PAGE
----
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Appreciating how far Linux gaming has actually come in the past few years

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During the livestream I did last night I had one of those moments where you fully appreciate how far Linux gaming has come.

Make sure your sound is up, it's not about the video, but what's said.

I tend to babble on a bit during livestreams as my mind ends up wandering, but a viewer managed to catch this clip which I just had to share (thanks to Leeo97one for posting it in our Discord):

I also ended up comparing different Linux distributions to Pizza toppings for some reason. If you want to catch more nonsense like that, be sure to follow us on Twitch.

In April 2010, I was posting about tiny indie games like Osmos being released for Linux (Osmos is awesome though). I thought to myself back then "this is incredible!", how little did I know that a few years later I would be livestreaming a game of Rocket League full of Linux players.

We may not get every AAA release ever, but what we do get is usually quite good. We have more games on Linux than I ever thought possible! We have even more arriving this year like Civilization VI and I'm sure there will be plenty of others announced as time goes on.

Linux is too small to get the majority of AAA games right now, as we would be spoilt for choice and our market-share would be stretched too thin across too many games, resulting in lower sales and less friendly developers in future. Essentially, too many big games right now would probably be harmful to our growth as a gaming platform. I'm happy with what we have now, and as we grow you can be sure we will get more.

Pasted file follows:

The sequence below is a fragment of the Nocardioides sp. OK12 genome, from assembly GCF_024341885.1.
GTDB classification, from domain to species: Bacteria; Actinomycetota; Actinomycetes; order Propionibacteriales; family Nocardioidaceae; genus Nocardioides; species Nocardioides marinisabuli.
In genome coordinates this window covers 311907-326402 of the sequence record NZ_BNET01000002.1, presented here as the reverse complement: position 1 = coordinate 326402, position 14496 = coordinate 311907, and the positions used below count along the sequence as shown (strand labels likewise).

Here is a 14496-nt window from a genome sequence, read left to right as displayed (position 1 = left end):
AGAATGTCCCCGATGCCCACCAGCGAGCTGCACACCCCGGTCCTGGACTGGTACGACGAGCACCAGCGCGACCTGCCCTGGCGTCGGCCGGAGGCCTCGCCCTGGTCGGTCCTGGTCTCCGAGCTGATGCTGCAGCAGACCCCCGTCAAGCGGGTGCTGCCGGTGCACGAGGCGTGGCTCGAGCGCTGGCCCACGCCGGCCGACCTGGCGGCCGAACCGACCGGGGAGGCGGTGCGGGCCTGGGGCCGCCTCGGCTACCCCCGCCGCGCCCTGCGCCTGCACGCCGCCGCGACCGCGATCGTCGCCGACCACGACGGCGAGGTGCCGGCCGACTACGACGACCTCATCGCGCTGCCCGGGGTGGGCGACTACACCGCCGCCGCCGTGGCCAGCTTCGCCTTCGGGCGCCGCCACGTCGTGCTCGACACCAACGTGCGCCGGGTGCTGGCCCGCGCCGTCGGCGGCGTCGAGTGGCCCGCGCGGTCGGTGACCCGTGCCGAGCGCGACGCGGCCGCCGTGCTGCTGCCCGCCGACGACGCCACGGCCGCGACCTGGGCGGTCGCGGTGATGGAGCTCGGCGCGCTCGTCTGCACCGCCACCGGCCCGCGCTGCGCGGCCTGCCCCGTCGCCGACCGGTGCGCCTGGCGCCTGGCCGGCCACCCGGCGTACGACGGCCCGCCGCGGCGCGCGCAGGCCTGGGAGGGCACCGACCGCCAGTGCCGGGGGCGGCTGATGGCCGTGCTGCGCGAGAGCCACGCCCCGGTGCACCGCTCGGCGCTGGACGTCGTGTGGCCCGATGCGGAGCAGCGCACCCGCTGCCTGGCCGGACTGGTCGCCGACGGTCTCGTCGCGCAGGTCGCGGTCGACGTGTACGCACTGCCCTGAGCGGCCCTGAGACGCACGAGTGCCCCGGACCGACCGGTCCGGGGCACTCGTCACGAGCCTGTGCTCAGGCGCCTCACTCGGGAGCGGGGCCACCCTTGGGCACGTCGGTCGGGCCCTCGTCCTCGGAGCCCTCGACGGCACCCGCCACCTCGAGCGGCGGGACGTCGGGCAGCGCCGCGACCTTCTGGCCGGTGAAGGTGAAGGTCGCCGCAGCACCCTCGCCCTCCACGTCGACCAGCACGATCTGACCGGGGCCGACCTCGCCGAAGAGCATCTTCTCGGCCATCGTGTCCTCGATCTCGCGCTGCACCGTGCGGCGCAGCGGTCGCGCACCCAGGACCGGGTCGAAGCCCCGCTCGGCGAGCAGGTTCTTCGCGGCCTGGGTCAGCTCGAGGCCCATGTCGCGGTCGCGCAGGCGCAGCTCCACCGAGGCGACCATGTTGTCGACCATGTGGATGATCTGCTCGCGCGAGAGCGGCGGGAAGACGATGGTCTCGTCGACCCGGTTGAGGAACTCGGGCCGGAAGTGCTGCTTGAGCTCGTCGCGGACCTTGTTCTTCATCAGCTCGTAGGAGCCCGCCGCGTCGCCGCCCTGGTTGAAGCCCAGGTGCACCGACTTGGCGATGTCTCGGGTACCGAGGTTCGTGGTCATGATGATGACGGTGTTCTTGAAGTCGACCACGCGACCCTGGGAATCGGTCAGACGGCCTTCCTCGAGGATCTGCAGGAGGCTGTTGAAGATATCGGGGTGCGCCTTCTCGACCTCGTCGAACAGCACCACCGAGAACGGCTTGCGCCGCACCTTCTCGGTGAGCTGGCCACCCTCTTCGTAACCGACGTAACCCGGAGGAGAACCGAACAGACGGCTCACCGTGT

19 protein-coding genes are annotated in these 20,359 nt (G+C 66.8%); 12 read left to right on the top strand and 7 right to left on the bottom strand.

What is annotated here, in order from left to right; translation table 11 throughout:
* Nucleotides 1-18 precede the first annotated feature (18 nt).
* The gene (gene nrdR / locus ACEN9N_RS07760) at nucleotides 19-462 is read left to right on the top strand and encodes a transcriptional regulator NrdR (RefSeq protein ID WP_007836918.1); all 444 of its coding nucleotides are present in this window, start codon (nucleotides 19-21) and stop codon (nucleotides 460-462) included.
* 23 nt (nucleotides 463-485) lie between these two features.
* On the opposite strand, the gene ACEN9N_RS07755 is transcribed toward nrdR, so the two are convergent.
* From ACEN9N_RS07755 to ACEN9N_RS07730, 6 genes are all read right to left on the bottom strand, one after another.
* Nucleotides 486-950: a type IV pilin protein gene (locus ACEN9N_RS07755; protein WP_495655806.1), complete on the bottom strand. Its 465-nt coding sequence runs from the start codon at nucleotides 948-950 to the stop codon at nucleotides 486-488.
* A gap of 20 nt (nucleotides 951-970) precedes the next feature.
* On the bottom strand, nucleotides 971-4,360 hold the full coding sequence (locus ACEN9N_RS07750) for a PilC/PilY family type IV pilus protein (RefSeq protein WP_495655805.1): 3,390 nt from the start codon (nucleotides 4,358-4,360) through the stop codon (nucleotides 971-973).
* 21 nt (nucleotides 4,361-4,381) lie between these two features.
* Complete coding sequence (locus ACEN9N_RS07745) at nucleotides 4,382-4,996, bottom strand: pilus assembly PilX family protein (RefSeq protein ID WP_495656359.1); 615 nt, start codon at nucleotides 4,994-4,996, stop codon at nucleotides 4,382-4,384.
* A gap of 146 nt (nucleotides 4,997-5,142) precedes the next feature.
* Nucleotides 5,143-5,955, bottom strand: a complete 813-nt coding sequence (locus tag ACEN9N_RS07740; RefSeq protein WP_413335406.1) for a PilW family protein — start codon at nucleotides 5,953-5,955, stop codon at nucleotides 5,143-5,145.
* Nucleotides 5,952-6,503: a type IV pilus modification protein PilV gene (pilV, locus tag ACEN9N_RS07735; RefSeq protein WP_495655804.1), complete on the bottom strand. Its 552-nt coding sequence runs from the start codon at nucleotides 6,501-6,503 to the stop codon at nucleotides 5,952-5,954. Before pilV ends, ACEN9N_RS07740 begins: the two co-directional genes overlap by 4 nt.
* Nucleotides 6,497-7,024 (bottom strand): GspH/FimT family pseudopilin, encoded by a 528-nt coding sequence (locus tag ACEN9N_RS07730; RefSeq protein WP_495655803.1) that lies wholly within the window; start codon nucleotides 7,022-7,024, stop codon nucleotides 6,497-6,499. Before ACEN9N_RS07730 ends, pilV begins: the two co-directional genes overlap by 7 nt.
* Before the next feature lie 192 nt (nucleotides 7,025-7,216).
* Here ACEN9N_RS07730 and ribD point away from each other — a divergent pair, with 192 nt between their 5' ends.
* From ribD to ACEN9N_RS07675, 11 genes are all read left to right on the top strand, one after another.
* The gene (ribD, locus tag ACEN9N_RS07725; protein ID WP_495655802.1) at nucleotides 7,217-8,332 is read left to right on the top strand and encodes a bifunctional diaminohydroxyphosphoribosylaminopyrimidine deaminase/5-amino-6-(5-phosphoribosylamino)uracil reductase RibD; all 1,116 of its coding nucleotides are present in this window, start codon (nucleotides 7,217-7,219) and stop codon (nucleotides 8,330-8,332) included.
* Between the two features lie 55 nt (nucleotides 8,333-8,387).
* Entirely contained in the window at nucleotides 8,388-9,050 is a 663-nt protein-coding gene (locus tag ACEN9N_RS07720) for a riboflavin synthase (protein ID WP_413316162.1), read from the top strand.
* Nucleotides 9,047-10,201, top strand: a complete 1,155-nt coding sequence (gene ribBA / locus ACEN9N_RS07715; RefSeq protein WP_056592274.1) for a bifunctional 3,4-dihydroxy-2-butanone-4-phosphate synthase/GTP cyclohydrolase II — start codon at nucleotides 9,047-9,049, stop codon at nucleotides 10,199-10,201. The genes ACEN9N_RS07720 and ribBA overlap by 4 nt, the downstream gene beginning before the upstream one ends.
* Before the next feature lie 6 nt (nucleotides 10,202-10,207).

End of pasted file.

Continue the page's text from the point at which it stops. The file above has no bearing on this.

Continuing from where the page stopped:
Just today I setup another Antergos PC in my home attached to my TV, and GNOME Shell works surprisingly well on a big screen:
My family now play Slime Rancher on the family TV, and they absolutely love it.

It was originally going to get Windows 10 on it for various Windows-only children's games, but no matter how it was copied onto a USB drive Windows 10 just refused to boot. It's funny how much easier I find Linux to be at almost everything it's really quite amazing. First attempt at getting Antergos burnt onto a USB worked without a single issue.

Be sure to share your interesting stories in the comments.
22 Likes, Who?
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dmantione 21 January 2017 at 8:43 pm UTC
I'm happy that you failed to install Windows. It is really this kind of pragmatism that kills our market share in surveys. Make the Windows-only child games run with Wine, it is acceptable to use it in these kind no other possibility "emergency situations". I would have chosen SteamOS for a TV though.
rcgamer 21 January 2017 at 9:06 pm UTC
I went to try your Antergos and it failed to boot after installing twice.
Leeo97one 21 January 2017 at 9:16 pm UTC
Yes this part of the livestream has marked me very much Happy that this clip can illustrate such an article!
Xicronic 21 January 2017 at 9:19 pm UTC
rcgamerI went to try your Antergos and it failed to boot after installing twice.
Same. On my Chromebook it never finishes the install and on my desktop it doesn't correctly connect to the university's ethernet so I can't install it.
Aryvandaar 21 January 2017 at 10:25 pm UTC
I tried Antergos some years ago on my desktop. It was pretty straight-forward and I didn't have any problems. Definitely one of the nicer distros out there, but I feel more at home with Manjaro.

Last edited by Aryvandaar at 21 January 2017 at 10:26 pm UTC
liamdawe 21 January 2017 at 10:37 pm UTC
dmantioneI'm happy that you failed to install Windows. It is really this kind of pragmatism that kills our market share in surveys. Make the Windows-only child games run with Wine, it is acceptable to use it in these kind no other possibility "emergency situations". I would have chosen SteamOS for a TV though.
The thing is though, not all of us are able to make every single decision alone. While I am obviously a Linux user and have been for many years, I don't make every decision for my family by myself. Some things you have to give way on, luckily for me this time around Windows showed how much of a nuisance is that my way won in the end anyway!